Baked Honey Cheesecake

Baked Honey Cheesecake

Baked Honey Cheesecake excerpted from Salt of the Earth: Secrets and Stories From a Greek Kitchen by Carolina Doriti. Photography by Manos Chatzikonstantis.

Salt of the Earth: Secrets and Stories From a Greek Kitchen by Carolina Doriti

Evoking a strong sense of place, this vibrant book shines a spotlight on local produce and traditional techniques.

Carolina Doriti reveals the defining characteristics of Greek food, set against the irresistible backdrop of the mainland and islands. Through these pages explore Mediterranean dishes and flavour combinations in depth, and immerse yourself in Greek cuisine.

Salt of the Earth is the ultimate celebration of the food and flavours of Greece from one of its most forward-thinking and historically knowledgeable cooks.

Salt of the Earth: Secrets and Stories From a Greek Kitchen by Carolina Doriti is available at, and   

Baked Honey Cheesecake

A type of ancient cheesecake was prepared on Samos island as far back as 800–700 bce and anthropologists who have studied ancient cheese moulds unearthed in Greece conclude that some form of cheesecake probably existed even before 2,000 bce.

This type of cake, or rather pie (as it is considered in Greece), was served as a wedding cake in parts of ancient Greece, with the bride offering it to the groom’s friends and family as a gesture of hospitality. The actual ancient recipe survives in the book Deipnosophistae written by Athenaeus in 230 ce, and interestingly the ancient Greek method is not very different from today.

The cheese most commonly used for cheesecake is mizithra, but if you can’t find it, replace the fresh mizithra with a creamy anthotyros² or fresh ricotta.


Butter, for greasing
1.5kg (3lb 5oz) fresh mizithra¹ cheese
260g (91/4oz) honey
1 vanilla pod (bean) or 1 tsp vanilla extract
5 large eggs, at room temperature
Pinch of salt
Finely grated zest of 2 small lemons
1 tsp baking powder
70g (2½ oz) fine semolina
Honey and ground cinnamon, to serve

Preheat the oven to 190°C/170°C fan/375°F/ gas mark 5.

Butter the base and sides of a 27cm (10½ inch) springform cake tin (pan). Line with enough baking parchment to overhang the edges of the tin.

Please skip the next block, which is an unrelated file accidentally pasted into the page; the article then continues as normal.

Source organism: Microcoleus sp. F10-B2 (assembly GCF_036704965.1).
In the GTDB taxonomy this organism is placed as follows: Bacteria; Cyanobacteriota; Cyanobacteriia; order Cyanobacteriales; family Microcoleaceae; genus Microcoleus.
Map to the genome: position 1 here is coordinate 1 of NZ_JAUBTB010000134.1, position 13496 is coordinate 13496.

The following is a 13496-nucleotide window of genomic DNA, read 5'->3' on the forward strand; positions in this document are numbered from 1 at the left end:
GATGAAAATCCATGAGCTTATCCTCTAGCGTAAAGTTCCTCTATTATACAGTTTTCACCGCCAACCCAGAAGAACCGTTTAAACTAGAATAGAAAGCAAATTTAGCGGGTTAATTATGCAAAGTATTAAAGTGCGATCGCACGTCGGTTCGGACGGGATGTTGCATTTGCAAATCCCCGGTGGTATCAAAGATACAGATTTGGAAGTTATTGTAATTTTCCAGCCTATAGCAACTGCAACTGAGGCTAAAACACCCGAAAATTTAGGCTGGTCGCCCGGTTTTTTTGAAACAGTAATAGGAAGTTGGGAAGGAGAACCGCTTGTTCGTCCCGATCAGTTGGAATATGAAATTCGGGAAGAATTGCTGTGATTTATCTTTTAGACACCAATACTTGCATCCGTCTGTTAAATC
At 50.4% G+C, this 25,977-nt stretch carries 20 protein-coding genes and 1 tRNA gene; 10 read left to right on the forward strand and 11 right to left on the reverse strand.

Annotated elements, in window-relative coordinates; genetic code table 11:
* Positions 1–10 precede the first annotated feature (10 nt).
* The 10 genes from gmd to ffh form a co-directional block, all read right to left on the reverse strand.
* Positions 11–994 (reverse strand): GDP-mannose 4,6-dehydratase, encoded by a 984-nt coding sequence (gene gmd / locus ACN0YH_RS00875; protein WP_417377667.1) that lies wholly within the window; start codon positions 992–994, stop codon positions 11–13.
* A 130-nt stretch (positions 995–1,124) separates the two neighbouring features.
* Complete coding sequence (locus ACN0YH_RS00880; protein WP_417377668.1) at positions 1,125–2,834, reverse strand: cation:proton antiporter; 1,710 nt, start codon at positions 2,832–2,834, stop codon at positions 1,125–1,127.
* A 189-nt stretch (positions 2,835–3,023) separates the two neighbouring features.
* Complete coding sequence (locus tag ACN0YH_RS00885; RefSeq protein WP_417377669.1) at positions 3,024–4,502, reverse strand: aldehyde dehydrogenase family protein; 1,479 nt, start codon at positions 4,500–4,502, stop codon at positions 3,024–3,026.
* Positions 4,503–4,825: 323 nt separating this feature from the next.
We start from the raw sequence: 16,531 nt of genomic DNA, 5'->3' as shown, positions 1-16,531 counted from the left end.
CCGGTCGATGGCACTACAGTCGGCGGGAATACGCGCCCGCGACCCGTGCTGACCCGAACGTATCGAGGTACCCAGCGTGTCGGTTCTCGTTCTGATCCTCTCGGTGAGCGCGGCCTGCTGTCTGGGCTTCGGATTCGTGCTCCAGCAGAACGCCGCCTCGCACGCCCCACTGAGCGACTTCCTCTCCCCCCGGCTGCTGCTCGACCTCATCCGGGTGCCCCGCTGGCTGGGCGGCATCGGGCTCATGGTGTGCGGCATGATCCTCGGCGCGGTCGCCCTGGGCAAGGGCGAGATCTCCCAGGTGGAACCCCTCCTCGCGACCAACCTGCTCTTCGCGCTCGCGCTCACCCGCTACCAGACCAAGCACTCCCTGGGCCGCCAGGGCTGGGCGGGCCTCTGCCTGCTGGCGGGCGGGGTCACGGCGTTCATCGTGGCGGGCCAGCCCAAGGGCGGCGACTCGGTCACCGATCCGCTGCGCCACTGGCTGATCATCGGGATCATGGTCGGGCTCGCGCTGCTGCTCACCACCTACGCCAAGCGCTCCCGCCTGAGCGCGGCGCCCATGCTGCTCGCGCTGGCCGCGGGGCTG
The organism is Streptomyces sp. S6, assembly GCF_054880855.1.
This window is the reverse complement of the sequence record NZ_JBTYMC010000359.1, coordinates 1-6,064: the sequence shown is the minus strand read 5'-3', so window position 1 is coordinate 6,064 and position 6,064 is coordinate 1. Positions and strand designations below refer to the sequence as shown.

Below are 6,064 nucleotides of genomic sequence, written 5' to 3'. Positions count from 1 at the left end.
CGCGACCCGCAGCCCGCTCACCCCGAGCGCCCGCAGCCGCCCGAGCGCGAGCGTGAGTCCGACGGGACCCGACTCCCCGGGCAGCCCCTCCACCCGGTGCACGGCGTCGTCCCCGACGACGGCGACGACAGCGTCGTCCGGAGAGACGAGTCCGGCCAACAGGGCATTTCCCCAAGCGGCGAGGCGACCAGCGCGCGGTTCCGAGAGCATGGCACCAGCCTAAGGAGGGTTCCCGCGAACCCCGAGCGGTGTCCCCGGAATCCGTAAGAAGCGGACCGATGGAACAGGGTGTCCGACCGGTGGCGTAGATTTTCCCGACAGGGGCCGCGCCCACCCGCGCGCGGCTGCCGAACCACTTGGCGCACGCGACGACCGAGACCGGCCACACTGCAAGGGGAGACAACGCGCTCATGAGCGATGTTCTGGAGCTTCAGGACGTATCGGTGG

Drain any liquid from the cheese and place it in a large bowl. Mash it thoroughly with a fork. Mix in the honey and stir. Use a paring knife to slice the vanilla pod (bean), if using, in half lengthwise, and use the back of the knife to scrape out the seeds; set aside.

Whisk the eggs in a separate bowl until frothy, then mix in the vanilla seeds or extract, salt, lemon zest and baking powder. Tip this mixture into the cheese and mix well to incorporate. Gradually add the semolina, stirring constantly, then tip into the prepared tin.

Bake on the lowest oven shelf for 45–60 minutes until golden brown on top. Take it out of the oven and allow it to cool. Once it has cooled down, remove it carefully from the tin and serve drizzled with honey and sprinkled with cinnamon.

¹Made from sheep’s and/or goat’s milk and whey, mizithra’s production is very similar to Italian ricotta, which can be usually be used as a substitute. There are two types of fresh mizithra in Greece: xinomizithra (‘sour mizithra’), a white, slightly granular, creamy cheese that is lightly salty and tangy; and glykia mizithra (‘sweet mizithra’), mild and unsalted and used in several desserts. It is mostly grated.

²Anthotyro (also known as Anthotyros): A fresh, white, mild and low-fat, low-salt creamy cheese, made with whey and milk from sheep, goats, or cows, or a combination. It is available in dry and fresh forms, and has PDO status from several areas of Greece.

Recipe reprinted with permission from Hardie Grant Books.

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